Four common oil analysis fallacies

There are a number of common misconceptions that people who deal with machinery lubrication need to be made aware of if they are to ensure that their equipment runs at peak performance, and does not suffer unduly from faults or excessive wear and tear. Below, you will find a number of the most important misconceptions that need to be challenged:

1. Elemental analysis will always discover active machine wear

So many people believe that an elemental oil analysis test will be able to tell them whether a machine is beginning to wear or not, that they are overly reliant on the test, which furnishes them with concentrations in parts per million to a maximum of 25 elements. As a result, they are left with a false sense of security when the test does not highlight any problems with their equipment.

The problem is that this kind of test can be very misleading due to the fact it cannot detect particles under three microns, which means that there are potential problems that will remain undetected through this method.

2. It’s not worth sampling small amounts of oil

This fallacy is believed by so many people that it could be having a real impact on businesses all over the world. Many believe it is pointless to analyse small volumes of oil, where the cost of analysis would be more than the cost of changing the oil.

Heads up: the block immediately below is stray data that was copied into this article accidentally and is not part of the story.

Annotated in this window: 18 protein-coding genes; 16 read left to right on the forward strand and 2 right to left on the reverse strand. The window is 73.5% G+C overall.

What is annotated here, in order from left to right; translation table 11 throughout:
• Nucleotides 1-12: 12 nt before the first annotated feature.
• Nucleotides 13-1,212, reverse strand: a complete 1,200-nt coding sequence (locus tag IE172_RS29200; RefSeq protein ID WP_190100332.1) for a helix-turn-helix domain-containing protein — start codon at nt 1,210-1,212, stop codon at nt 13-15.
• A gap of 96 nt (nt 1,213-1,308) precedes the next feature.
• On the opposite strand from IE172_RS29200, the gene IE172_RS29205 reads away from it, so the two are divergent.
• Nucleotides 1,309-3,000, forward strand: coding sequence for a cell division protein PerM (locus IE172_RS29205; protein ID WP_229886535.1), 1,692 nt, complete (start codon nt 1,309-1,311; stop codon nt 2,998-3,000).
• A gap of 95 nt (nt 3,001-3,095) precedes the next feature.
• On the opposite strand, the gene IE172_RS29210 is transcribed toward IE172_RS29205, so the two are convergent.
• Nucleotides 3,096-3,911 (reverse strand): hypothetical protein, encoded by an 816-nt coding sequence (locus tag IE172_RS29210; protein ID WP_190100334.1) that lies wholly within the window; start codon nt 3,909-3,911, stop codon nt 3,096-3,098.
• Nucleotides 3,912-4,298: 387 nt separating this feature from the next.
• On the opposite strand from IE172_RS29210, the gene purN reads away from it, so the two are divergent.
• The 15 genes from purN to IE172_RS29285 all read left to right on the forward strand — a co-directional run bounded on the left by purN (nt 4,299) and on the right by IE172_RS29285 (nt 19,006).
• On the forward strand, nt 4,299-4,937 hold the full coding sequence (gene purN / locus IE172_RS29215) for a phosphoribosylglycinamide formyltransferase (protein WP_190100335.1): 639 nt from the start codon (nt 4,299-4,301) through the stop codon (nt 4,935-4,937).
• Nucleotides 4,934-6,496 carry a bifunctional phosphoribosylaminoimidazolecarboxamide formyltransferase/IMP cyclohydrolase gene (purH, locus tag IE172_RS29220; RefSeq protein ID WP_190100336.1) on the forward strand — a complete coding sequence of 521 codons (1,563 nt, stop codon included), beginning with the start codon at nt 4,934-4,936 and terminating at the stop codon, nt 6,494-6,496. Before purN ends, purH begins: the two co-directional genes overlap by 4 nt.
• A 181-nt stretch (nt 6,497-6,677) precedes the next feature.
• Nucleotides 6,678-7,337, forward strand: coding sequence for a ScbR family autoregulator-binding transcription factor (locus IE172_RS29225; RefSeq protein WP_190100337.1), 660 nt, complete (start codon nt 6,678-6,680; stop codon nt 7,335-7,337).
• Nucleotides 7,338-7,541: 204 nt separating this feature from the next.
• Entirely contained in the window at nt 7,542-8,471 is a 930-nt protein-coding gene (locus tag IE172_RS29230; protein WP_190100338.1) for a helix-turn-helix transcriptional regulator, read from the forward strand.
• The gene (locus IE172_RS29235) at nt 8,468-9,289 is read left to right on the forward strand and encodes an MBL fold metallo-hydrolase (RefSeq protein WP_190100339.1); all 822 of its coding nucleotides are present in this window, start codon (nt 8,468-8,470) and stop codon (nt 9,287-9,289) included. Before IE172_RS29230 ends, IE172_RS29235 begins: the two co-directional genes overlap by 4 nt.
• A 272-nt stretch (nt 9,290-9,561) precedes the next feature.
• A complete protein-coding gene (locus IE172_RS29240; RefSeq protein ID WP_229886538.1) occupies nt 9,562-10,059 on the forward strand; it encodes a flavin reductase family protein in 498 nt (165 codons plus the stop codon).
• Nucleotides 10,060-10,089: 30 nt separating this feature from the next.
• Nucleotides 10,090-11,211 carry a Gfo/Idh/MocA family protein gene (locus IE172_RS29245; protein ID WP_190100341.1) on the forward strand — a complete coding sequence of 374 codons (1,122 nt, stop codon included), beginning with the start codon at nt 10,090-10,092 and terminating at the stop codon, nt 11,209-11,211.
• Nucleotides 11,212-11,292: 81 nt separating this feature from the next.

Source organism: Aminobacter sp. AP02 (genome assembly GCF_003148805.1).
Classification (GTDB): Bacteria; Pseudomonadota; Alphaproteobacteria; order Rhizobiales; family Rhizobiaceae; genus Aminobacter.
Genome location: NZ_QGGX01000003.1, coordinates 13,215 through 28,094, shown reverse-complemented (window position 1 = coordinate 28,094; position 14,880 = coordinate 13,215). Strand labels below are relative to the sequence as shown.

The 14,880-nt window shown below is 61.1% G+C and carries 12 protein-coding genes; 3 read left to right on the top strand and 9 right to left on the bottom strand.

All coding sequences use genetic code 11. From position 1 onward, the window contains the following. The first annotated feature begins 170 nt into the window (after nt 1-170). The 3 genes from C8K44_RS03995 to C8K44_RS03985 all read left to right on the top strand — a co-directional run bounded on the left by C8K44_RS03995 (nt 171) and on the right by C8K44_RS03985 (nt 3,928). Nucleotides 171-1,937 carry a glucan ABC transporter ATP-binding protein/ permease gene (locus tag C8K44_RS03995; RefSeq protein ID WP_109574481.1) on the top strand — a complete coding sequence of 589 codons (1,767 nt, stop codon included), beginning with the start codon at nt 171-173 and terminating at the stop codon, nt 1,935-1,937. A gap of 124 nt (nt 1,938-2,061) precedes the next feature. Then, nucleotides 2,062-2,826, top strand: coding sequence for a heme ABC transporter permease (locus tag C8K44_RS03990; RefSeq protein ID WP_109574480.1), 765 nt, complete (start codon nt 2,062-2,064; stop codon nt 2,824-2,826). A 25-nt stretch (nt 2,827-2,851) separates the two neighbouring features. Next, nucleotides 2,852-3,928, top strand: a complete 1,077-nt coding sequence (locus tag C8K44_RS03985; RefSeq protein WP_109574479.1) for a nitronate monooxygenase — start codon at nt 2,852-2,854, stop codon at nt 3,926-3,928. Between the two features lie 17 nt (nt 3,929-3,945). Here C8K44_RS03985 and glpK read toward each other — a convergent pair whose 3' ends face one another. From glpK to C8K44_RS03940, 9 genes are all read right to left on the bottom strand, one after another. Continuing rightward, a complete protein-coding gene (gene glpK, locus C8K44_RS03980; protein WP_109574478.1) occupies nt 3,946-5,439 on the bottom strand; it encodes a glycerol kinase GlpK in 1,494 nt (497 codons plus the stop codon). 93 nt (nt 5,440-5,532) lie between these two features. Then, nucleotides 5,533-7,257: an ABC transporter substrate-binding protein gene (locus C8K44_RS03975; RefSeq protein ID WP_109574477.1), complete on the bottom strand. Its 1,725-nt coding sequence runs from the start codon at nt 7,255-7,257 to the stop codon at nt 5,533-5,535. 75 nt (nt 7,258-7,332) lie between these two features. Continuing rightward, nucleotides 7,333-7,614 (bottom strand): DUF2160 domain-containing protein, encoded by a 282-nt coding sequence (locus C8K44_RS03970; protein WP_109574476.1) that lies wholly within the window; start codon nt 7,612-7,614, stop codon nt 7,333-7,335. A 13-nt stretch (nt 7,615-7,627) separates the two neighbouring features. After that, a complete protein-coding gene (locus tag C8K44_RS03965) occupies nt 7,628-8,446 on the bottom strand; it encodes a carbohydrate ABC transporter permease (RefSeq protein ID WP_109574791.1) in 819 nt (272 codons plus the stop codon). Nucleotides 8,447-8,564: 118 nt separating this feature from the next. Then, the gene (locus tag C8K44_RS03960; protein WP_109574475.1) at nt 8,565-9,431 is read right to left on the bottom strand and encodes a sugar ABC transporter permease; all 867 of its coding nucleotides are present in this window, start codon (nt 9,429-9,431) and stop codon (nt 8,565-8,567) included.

The reason why this is wrong is because quite often, sampling these small amounts of oil can highlight a bigger problem with machinery, which if left untested could cause contamination, malfunction and a whole host of other problems.

3. It’s fine to get the cheapest oil analysis available

Although one should never overpay for oil analysis, and although not all low-cost oil analysis providers function poorly, it is usually not a good idea to simply entrust your oil analysis to the cheapest bidder. Instead, you should look to oil analysis practitioners who have a good reputation and who follow the best practices for analysis methodically.

4. Silicon and dirt go hand in hand

Lastly, it’s time to dispel the myth that the presence of increasing amounts of silicon means that dirt ingressions is present. Really, although silica is a common mineral found in dirt, its presence in an oil sample does not necessarily indicate the presence of dirt because silicone seals and walls can leach trace amounts of silica into oil too.